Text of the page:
Just days ago on
As the World Turns Meet the Press, Lindseypoo Graham had this to say about Governor Sparky Marky Mark Sanford and “that whole sparking thing“:
I think if Mark can reconcile with Jenny, and that’s not going to be easy, that he can finish his last 18 months. He’s had a good reform agenda. And I do believe that if, if he can reconcile with his family and if he’s willing to try, that the people of South Carolina would be willing to give him a second chance.
Six of 27 members of the conservative Senate Republican Caucus Tuesday night issued a letter calling on Gov. Mark Sanford to resign.
Two additional senators considered among Sanford’s staunchest allies, also said they want him to resign though they did not sign the letter. Two other senior senators who spoke to the State said Tuesday’s revelations moved them closer to asking Sanford to step down.
The letter was crafted by Senate Majority Leader Harvey Peeler, R-Cherokee, and was circulated among Senate Republicans on Tuesday.
It marked a major break in the silence of the General Assembly, which has the authority to remove the governor.
“I signed a letter today asking him to step down,” said Sen. Larry Martin, R-Pickens, chairman of the Senate Rules committee.
Martin’s reaction came after Sanford told The Associated Press he had more romantic meetings with his Argentinian lover, Maria Belen Chapur, than he previously admitted, including two trysts in New York.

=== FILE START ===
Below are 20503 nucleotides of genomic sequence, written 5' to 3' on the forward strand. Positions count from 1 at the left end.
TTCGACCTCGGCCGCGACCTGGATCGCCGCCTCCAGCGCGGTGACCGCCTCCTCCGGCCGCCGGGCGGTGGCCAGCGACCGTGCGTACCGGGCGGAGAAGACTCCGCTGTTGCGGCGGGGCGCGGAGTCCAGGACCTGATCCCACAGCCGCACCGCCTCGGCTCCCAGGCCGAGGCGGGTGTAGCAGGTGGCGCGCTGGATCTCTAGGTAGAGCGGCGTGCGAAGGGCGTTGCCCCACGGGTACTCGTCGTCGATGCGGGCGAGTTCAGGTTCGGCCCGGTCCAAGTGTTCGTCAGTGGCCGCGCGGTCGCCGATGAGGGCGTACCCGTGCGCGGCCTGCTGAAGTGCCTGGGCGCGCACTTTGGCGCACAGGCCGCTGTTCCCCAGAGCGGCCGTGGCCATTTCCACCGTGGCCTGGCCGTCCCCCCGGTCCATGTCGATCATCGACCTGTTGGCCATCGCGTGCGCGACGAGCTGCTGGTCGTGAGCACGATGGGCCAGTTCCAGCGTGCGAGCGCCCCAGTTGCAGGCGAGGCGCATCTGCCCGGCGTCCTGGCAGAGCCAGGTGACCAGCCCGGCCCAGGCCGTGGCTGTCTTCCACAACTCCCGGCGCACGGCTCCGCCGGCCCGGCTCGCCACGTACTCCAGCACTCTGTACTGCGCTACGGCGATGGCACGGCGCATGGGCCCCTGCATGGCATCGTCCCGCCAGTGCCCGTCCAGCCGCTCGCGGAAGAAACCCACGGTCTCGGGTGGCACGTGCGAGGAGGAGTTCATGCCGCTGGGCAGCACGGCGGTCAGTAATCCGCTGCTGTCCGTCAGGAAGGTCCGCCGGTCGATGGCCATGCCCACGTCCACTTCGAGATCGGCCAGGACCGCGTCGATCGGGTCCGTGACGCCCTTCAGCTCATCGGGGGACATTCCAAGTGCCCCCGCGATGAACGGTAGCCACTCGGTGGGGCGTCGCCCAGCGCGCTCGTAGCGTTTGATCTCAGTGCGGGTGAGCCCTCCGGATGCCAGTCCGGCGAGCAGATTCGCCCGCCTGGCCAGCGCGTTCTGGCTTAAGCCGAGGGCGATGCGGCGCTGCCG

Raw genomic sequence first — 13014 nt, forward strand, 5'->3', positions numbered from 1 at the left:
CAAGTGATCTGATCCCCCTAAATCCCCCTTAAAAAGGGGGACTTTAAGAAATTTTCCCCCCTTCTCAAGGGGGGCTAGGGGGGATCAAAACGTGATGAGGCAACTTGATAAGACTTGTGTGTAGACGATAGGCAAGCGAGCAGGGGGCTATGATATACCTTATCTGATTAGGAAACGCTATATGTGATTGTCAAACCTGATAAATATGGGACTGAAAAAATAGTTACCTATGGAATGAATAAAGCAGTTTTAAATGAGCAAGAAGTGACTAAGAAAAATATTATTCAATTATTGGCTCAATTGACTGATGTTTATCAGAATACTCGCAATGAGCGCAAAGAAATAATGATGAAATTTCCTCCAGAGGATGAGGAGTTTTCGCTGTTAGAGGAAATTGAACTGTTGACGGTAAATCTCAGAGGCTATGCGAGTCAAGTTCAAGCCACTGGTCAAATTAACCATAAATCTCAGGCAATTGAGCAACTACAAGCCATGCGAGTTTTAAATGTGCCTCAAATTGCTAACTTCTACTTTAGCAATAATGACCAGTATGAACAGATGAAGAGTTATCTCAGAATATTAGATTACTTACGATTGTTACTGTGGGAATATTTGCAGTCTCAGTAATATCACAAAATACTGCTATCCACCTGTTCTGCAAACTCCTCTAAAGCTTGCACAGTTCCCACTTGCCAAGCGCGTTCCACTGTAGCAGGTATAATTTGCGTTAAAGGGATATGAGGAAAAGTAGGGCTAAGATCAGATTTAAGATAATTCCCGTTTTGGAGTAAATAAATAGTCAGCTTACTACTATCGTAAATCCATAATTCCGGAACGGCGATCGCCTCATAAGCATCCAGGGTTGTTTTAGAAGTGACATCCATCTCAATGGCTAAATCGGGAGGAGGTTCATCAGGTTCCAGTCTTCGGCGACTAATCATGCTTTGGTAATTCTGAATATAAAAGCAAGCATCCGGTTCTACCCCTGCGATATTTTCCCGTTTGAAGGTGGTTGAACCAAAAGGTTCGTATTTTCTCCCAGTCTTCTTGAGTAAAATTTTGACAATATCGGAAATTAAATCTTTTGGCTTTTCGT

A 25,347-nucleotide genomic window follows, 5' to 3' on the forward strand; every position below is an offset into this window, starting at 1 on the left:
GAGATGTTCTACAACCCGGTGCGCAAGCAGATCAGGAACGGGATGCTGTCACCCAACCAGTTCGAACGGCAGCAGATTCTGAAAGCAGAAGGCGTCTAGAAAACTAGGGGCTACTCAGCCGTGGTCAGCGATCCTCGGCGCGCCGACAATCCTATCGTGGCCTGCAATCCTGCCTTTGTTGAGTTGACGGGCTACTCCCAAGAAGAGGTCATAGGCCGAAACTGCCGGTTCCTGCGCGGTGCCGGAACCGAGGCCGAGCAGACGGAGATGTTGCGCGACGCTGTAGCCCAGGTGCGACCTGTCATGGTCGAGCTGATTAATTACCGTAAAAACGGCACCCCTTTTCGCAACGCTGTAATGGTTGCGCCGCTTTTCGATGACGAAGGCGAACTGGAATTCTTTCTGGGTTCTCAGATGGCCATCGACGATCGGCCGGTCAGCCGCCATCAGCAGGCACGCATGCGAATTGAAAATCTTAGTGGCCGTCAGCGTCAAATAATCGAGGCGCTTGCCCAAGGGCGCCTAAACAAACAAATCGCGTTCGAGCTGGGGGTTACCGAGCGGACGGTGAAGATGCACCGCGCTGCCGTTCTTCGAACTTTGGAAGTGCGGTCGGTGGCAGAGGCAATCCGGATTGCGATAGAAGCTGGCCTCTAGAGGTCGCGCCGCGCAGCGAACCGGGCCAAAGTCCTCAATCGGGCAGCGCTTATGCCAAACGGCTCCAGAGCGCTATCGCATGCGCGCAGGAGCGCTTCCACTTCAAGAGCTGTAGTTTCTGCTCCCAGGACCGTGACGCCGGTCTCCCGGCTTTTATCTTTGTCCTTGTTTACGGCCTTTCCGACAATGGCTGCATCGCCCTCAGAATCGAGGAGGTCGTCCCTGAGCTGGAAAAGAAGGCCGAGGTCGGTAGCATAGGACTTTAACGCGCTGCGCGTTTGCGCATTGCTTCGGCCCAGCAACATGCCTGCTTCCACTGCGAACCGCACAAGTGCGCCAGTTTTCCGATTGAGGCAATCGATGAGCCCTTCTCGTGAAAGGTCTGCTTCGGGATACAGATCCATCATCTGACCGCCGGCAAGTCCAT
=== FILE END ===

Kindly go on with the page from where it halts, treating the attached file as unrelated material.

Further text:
Sanford told the news agency he also had “crossed the line” with other women.
Sanford’s spokesman, Joel Sawyer, reiterated Tuesday the governor will not step down.
Lawmakers had been slow to call for Sanford to quit, many citing the need to first learn all the facts.
Now, some of Sanford’s strongest Senate allies are urging him to step aside.
House Speaker Bobby Harrell, who would chair any forced ouster of the governor by the Republican-controlled Legislature, said it’s premature to heed calls from those in his own party to remove Sanford.
State Law Enforcement Division director Reggie Lloyd said agents are reviewing documents supplied by Sanford’s office about his travels to determine whether any state laws have been broken.
“I have nothing, absolutely nothing that he used taxpayer money for anything (improper),” Lloyd told reporters late Tuesday.
Sanford paid the state back about $3,000 for a state-funded trip he took last year in which he saw his lover.
The inquiry — which Lloyd made clear is not a criminal investigation — will be completed in a “couple of days.”
Then SLED will address the questions posed by lawmakers and others about misconduct in office, adultery or misuse of public funds, Lloyd said.
Some Sanford allies are sticking by the governor’s side, including his former chief of staff and friend for more than 30 years, Sen. Tom Davis, R-Beaufort.
“I do think he can be an effective leader,” said Davis Tuesday morning. “I don’t think he should resign.”
Tom Davis is the guy on the DVD cover on the bottom left. He was Sparky Marky Mark’s chief-of-staff before his “staff” got him in so much trouble. From the New York Daily News, June 25th:
During his rambling admission of an extra-marital affair on Wednesday, Mark Sanford apologized not only to his wife, but also to “the Tom Davises of the world.”
Davis, a state senator and Sanford’s former chief-of-staff, told ABC’s “Good Morning America” on Thursday that he was caught off guard.
“I was just completely shocked,” said Davis, who was briefed for about 90 minutes before the governor’s teary news conference. “Never even would have guessed at something like this.”